… blame Police, group says
By Emma Amaize
WARRI â€” THEÂ identity card of the the crude oil tanker driver that crushed six market women to death at Effurun, near Warri, in the early hours of last Thursday, has been found by the Army, Vanguard reliably learnt yesterday. The driver is still on the run six days after the unfortunate incident.
Also GeneralÂ Coordinator of a civil society group, Peace and Development Initiative for Niger Delta, Mr. Christian Scot-Emuakpor, has blamed the recent motor accident that claimed the lives of six women traders at Delta Steel Company (DSC) round- about on the police.
Meanwhile, the policemen suspected to be men of the Special Anti-Robbery Squad (SARS), allegedly involved in the incident, are still at large, and have not been identified by Delta State Police Command.
Up till yesterday, there was still conflicting reports on the matter, as a police source told Vanguard that some soldiers were said to be in hot pursuit of the tanker when the accident occurred.
However, the driver of the bus conveying the deceased women was said to have made a statement to the police, saying he suspected that SARS men were at the scene when the accident happened, but that it was not the security agents that pursued the tanker driver.
A police source insisted that the tanker driver drove dangerously and rammed into the bus.
Investigations by Vanguard revealed that the policemen supposedly involved in the accident were not from Ebrumede Police Station that was partly razed by an angry mob.
The tanker was taken to the Army Barracks, Effurun, for custody, while both the army and the police are now on the driver’s trail.
… blame Police, group says
Scot-Emuakpor called for the removal of police check points on Nigeria highways and told the government to adopt patrol strategy as a method to secure the lives and property of commuters.
According to him, â€œthe lives of these women, struggling for self-actualization and determinism in order to make the ends of life meet were cut short abruptly because of the overbearing and oppressive exercise of power and authority by the powers that be.
â€œThe question we have often turned over in our minds is: Why is the Niger Delta, Delta State, for sample reference, under siege?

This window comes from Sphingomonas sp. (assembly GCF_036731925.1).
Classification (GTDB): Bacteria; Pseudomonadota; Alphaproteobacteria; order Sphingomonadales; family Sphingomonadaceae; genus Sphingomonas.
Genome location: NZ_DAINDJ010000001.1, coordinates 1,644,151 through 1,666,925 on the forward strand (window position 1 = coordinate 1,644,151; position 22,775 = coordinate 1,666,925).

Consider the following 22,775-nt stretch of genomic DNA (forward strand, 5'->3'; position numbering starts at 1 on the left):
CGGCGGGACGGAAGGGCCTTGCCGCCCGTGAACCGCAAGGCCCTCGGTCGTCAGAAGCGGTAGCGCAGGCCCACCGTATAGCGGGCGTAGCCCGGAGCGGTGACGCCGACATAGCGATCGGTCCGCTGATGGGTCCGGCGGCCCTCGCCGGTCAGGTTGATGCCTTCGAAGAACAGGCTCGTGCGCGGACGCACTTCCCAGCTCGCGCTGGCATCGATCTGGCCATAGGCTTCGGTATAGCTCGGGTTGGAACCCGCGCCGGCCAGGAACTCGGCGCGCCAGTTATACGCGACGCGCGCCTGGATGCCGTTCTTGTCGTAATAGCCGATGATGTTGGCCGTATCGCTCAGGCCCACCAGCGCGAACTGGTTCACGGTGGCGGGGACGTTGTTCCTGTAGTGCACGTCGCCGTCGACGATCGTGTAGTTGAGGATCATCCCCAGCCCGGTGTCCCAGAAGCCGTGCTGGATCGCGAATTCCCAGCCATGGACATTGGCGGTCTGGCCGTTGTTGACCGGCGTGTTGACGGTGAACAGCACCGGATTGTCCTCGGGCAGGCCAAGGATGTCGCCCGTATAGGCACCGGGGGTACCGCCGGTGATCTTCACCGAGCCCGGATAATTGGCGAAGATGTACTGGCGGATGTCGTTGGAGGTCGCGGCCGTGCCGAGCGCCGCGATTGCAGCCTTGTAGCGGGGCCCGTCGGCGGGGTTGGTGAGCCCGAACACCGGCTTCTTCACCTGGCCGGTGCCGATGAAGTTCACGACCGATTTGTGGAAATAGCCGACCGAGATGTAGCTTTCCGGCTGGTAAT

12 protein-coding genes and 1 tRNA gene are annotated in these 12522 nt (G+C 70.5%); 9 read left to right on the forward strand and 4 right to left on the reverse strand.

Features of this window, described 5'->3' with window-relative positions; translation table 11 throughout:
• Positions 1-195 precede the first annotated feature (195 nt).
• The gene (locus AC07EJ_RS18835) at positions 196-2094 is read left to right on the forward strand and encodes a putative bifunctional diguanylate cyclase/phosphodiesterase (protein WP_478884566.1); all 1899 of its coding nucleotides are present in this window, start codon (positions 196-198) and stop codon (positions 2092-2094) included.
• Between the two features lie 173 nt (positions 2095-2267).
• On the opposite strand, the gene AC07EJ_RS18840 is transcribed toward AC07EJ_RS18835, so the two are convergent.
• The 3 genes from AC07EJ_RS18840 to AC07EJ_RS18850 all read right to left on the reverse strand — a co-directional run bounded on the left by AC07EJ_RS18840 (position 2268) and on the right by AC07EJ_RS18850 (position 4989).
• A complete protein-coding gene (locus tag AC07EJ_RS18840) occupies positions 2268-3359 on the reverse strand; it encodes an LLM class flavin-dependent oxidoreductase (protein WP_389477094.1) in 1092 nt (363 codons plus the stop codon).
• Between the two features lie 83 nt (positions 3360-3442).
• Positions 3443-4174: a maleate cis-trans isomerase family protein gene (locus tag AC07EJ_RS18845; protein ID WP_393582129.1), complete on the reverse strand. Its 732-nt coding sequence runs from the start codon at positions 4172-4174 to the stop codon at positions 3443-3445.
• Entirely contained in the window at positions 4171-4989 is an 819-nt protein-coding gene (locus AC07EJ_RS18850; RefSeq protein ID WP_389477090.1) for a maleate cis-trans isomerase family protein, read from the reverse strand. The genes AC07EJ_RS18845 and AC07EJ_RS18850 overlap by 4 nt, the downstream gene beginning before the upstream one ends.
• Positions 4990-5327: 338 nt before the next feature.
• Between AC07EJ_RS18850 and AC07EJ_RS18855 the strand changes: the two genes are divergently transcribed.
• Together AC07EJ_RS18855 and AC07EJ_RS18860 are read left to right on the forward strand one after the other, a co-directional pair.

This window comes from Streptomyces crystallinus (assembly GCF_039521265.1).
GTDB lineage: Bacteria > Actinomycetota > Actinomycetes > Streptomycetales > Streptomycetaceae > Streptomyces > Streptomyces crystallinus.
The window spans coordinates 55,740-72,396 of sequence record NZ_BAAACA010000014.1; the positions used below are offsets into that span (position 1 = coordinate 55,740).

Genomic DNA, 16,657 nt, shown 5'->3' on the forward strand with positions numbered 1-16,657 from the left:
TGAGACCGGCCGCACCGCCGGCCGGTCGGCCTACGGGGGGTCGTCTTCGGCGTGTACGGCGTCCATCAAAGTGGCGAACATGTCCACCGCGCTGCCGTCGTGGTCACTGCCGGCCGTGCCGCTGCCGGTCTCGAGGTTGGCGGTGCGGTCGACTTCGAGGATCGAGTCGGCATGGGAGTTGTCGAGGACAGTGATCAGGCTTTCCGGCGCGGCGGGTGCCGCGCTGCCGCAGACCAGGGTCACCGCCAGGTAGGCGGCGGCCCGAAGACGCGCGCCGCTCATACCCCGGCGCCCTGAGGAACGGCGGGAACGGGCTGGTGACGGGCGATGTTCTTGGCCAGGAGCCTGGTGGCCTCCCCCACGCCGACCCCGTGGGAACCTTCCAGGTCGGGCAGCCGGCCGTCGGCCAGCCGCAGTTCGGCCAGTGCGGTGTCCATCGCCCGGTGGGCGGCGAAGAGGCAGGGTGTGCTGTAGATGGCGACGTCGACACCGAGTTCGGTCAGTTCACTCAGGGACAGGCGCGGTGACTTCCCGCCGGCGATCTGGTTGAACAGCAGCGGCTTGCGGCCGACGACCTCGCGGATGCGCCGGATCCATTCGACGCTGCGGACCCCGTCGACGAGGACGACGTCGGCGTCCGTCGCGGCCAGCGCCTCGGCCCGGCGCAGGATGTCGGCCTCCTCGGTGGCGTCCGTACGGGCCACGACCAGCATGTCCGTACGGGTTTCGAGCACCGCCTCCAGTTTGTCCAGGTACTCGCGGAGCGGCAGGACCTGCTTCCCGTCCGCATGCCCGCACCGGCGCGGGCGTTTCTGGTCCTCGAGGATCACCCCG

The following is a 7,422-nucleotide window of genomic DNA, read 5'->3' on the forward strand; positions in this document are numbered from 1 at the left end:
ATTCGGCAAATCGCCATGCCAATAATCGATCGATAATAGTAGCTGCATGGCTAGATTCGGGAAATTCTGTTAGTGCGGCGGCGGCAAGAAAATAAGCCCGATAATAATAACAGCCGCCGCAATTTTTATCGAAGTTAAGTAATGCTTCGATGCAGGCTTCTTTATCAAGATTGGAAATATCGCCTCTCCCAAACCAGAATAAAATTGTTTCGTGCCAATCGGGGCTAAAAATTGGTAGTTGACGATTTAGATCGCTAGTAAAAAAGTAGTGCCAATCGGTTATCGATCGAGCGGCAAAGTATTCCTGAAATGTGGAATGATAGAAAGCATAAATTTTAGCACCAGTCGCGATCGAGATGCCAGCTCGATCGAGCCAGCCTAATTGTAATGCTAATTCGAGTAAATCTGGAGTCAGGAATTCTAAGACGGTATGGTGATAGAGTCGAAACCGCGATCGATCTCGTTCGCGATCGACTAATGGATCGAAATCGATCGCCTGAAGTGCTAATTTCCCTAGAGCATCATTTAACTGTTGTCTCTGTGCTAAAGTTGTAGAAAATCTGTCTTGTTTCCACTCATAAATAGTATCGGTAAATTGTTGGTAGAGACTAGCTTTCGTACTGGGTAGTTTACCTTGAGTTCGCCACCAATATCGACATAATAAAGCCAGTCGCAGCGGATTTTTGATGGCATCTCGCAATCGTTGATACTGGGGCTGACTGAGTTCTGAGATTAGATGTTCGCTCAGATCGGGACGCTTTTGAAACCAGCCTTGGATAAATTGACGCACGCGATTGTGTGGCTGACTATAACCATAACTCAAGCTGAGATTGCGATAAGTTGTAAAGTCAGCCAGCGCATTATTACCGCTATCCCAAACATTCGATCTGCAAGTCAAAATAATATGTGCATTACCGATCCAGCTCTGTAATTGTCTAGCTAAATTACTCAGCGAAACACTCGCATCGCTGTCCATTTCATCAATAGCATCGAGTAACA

â€œThe military and para-military presence on our highways smacks of martial occupation. The military and police road blocks (euphemistically called, checkpoints) which we encounter on our roads, are nauseating and stink to high heavens.
â€œThe needless fatal accident we witnessed last week is the direct product of this martial occupation of our region. The display of officiousness with cock readiness to fire by these military men demeans commuters and dents their human dignity and honour. A trip from Warri to Benin or Port-Harcourt or Asaba and back is like a plunge into a nightmare.
â€œ Dr. Uduaghan has visited the scene of accident. He expressed profound sorrow and personal pain and condoled with the families of the dead. He promised that everything will be done to unearth the cause of the accident.
â€œThat is good show, particularly when he came out at the scene in mournful black. But to this NGO, the cause of the accident is obvious enough.
â€œThe road blocks are a danger to our lives and property. They render us insecure rather than secure. They should be removed, forthwith, without delay.
â€œIn their place, government should introduce the patrol strategy. Instead of standing in one place under the rain and sun, morose and desperate, and venting their spleen on innocent commuters, the soldiers and policemen should mount on armoured cars and patrol the highways.
â€œThey should not be far between. Some would start from one end of the highway and others from the other end moving in opposite direction in a criss-cross fashion.
â€œThis will guarantee our protection and security on the highways far better than the mounting up of death trapsÂ we call checkpoints, which have claimed several lives, unheard and unsung, on our roadsâ€.